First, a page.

What are the signs of a guilty conscience? Volkswagen seems to be providing the perfect example. For the past year Greenpeace has been exposing how VW’s green marketing is just a smokescreen and urging it to green up its act. Although the company claims to be "the world's most eco-friendly carmaker," behind the scenes it has been trying to water down green EU car fuel efficiency legislation. Plus it is refusing to put its most fuel-efficient technology in its standard cars.
Why won't Volkswagen listen to us? Is it scared of doing the right thing?
Symptoms of a guilty conscience:
1. Agree to get help then refuse to accept it
VW tells us that their CEO Martin Winterkorn is the only person who can make a decision to change the company's actions in the way we would like. Conspicuously before every major car show, the company has repeatedly offered us a meeting with him - and then retracted the offer once we have launched a protest at each show.
When our campaigner Christophe cornered Martin Winterkorn at the Paris Car Show last Thursday, the company chief claimed he had spoken with us - and then walked away. We both know that's not true Martin - got something to hide?
2. Put others up to cover for you
Over the past year Volkswagen has organised 'fake protesters' to be present outside its events when we have turned up, claiming that the company is green. How do we know they are fake? After we showed up at the recent VW private party on the eve of the Paris Motor Show, one of them even told us that he didn't believe the carmaker could be green.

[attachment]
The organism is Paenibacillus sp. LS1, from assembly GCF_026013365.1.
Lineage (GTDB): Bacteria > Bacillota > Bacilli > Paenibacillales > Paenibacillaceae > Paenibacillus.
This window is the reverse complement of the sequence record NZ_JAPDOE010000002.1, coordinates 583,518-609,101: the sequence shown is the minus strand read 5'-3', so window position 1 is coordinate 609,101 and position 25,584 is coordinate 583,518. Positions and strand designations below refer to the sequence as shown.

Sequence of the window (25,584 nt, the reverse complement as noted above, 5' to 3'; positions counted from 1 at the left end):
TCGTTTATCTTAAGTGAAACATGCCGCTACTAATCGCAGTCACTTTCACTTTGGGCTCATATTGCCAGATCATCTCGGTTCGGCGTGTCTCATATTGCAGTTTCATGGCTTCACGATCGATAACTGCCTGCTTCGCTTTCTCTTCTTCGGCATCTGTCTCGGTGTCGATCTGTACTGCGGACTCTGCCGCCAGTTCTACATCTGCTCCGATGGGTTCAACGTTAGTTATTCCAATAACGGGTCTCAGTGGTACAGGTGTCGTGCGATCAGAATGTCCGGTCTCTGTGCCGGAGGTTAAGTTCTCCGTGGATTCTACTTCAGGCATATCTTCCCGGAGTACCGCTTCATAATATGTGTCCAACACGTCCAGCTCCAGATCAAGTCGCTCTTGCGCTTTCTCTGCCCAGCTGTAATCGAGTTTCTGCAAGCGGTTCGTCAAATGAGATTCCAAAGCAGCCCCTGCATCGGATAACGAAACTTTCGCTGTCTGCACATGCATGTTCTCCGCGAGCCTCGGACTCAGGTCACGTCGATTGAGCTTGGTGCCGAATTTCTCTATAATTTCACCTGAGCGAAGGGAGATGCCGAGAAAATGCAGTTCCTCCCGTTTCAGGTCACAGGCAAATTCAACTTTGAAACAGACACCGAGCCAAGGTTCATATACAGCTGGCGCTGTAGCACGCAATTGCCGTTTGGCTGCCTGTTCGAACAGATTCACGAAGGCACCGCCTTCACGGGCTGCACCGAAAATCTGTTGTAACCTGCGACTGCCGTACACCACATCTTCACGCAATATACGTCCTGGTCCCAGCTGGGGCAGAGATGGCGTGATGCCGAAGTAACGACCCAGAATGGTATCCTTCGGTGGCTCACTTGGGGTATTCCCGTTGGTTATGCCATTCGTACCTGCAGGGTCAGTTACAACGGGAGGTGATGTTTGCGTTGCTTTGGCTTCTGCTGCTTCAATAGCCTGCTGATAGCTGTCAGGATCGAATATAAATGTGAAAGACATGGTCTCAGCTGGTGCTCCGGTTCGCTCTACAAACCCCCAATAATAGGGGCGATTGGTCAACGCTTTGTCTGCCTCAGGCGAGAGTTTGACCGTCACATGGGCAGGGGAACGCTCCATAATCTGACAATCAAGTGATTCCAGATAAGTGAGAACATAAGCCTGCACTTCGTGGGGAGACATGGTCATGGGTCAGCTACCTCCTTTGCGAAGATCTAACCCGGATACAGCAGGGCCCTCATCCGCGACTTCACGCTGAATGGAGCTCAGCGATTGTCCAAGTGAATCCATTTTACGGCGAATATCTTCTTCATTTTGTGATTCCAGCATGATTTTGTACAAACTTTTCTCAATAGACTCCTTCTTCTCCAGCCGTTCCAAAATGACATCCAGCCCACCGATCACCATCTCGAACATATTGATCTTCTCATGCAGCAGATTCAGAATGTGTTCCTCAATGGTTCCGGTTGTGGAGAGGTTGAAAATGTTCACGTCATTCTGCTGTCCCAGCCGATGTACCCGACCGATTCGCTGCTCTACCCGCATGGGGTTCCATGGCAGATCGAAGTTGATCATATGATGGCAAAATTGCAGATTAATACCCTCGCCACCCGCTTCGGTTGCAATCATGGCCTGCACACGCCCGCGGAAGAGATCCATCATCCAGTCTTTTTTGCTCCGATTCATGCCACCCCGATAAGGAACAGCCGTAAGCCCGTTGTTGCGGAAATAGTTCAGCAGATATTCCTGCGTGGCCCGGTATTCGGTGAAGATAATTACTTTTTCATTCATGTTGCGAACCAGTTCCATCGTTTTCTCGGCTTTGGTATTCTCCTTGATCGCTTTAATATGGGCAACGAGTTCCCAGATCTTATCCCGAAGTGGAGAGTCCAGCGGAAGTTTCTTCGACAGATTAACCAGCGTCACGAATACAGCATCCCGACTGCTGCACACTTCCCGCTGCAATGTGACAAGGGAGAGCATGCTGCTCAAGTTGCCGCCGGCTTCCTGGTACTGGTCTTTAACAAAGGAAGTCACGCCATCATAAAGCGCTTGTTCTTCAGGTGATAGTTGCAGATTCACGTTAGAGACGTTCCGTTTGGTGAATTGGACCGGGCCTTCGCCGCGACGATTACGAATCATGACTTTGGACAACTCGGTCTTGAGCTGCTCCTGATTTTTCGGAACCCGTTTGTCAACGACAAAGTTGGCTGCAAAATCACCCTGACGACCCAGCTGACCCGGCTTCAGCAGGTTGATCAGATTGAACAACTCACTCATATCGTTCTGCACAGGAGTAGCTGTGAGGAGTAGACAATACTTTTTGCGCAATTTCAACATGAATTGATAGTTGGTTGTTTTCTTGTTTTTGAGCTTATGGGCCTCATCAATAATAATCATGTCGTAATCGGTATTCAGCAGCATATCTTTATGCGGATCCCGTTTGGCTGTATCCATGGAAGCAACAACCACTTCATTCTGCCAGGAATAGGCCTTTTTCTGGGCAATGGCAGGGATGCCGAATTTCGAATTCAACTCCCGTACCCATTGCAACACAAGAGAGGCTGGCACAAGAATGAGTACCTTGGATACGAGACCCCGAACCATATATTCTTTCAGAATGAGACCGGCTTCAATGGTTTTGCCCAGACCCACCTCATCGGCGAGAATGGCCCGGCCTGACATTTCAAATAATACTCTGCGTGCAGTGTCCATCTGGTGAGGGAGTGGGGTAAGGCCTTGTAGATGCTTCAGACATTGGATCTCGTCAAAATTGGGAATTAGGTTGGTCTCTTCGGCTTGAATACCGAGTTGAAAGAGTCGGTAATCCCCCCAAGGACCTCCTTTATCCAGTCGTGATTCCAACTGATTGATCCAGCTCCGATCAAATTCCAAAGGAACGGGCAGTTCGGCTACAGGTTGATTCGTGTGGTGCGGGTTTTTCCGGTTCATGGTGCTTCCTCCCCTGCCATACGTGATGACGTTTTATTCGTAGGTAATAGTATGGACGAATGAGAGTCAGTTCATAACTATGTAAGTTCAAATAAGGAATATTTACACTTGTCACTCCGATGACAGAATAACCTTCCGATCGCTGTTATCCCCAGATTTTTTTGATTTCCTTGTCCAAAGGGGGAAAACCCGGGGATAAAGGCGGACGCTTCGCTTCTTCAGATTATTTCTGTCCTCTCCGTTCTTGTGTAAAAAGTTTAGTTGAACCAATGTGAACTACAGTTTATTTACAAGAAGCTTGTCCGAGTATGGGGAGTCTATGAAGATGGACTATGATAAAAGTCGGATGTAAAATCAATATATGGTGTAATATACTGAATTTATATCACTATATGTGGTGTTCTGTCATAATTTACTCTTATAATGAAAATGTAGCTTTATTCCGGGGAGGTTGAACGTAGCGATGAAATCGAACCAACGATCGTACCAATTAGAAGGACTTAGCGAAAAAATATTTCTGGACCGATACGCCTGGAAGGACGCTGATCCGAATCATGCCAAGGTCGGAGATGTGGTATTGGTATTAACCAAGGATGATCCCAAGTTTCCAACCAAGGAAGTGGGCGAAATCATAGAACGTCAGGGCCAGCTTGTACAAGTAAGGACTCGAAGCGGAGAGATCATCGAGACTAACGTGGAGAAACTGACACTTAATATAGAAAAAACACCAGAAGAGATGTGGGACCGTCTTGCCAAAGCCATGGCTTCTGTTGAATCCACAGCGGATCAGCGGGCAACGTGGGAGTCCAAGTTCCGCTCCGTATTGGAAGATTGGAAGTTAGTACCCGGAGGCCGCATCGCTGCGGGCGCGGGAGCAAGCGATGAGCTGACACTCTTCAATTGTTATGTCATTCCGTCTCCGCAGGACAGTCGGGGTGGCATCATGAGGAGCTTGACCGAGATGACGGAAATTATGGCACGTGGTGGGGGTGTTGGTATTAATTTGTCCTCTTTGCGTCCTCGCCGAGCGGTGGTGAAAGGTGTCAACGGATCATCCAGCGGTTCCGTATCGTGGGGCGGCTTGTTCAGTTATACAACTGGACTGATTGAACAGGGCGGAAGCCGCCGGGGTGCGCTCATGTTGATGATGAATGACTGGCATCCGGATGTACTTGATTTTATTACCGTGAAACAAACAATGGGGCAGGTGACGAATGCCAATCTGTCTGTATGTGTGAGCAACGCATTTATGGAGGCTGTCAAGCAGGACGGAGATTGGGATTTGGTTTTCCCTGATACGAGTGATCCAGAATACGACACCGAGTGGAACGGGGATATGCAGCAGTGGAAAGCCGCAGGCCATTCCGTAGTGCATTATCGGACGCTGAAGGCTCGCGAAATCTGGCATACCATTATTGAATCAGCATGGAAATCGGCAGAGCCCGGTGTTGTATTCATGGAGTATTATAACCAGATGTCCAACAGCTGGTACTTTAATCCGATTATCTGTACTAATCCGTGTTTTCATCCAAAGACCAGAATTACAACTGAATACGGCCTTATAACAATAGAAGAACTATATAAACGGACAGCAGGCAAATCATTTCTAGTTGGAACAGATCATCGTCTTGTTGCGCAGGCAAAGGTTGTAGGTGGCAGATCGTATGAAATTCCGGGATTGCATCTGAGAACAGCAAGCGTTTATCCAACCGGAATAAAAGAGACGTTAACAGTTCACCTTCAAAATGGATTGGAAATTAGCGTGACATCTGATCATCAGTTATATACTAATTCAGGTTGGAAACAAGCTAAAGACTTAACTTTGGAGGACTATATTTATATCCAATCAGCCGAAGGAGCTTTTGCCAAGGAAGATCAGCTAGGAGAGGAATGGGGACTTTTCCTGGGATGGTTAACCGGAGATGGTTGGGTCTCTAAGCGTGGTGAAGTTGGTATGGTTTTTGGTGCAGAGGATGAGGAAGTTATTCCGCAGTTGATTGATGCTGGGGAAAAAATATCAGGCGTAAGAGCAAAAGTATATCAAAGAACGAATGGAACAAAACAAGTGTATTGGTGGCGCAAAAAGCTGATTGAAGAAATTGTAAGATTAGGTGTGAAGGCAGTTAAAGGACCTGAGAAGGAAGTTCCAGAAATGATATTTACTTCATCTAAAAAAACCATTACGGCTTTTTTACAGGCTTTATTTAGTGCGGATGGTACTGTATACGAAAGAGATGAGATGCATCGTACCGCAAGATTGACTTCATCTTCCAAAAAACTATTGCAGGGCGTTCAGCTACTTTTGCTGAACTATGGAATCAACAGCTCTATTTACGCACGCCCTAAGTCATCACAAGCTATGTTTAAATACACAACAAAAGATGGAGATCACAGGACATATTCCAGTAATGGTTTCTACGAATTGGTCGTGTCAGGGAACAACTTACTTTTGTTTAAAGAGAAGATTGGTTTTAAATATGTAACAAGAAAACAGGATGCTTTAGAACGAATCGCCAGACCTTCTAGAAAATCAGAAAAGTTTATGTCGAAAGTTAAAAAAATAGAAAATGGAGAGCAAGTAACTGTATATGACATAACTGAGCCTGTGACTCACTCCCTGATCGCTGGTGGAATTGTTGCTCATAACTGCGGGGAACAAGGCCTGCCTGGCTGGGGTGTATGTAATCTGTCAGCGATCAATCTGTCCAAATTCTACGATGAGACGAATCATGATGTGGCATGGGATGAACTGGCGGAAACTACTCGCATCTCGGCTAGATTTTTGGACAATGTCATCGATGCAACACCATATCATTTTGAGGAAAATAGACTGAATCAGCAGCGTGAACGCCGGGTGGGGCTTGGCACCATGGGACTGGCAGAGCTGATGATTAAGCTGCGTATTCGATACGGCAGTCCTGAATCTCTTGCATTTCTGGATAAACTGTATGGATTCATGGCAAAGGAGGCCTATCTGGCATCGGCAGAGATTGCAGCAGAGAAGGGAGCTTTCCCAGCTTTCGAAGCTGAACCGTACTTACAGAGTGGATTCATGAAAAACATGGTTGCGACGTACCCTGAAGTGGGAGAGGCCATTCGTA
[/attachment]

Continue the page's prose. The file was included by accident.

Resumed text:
3. Attack those trying to help you
This summer Volkswagen advertised for someone to exclusively work on how to counteract our campaign. More than anything, we're flattered!
4. Get the law involved
After Greenpeace France produced a spoof VW brochure which explains the lies behind VW's marketing of the new Golf 7, the company filed an injunction to stop Greenpeace France from spoofing them in any way. They also wanted to add a clause that would have forced Greenpeace to ‘suspend any action that damaged the image of the company and any of their products’ and for each infringement we would have been charged 100,000 Euros! They were forced to drop their gagging order by the French judge.
Do these sound like desperate measures to you? Does this sound like an ethical company? We don't think so.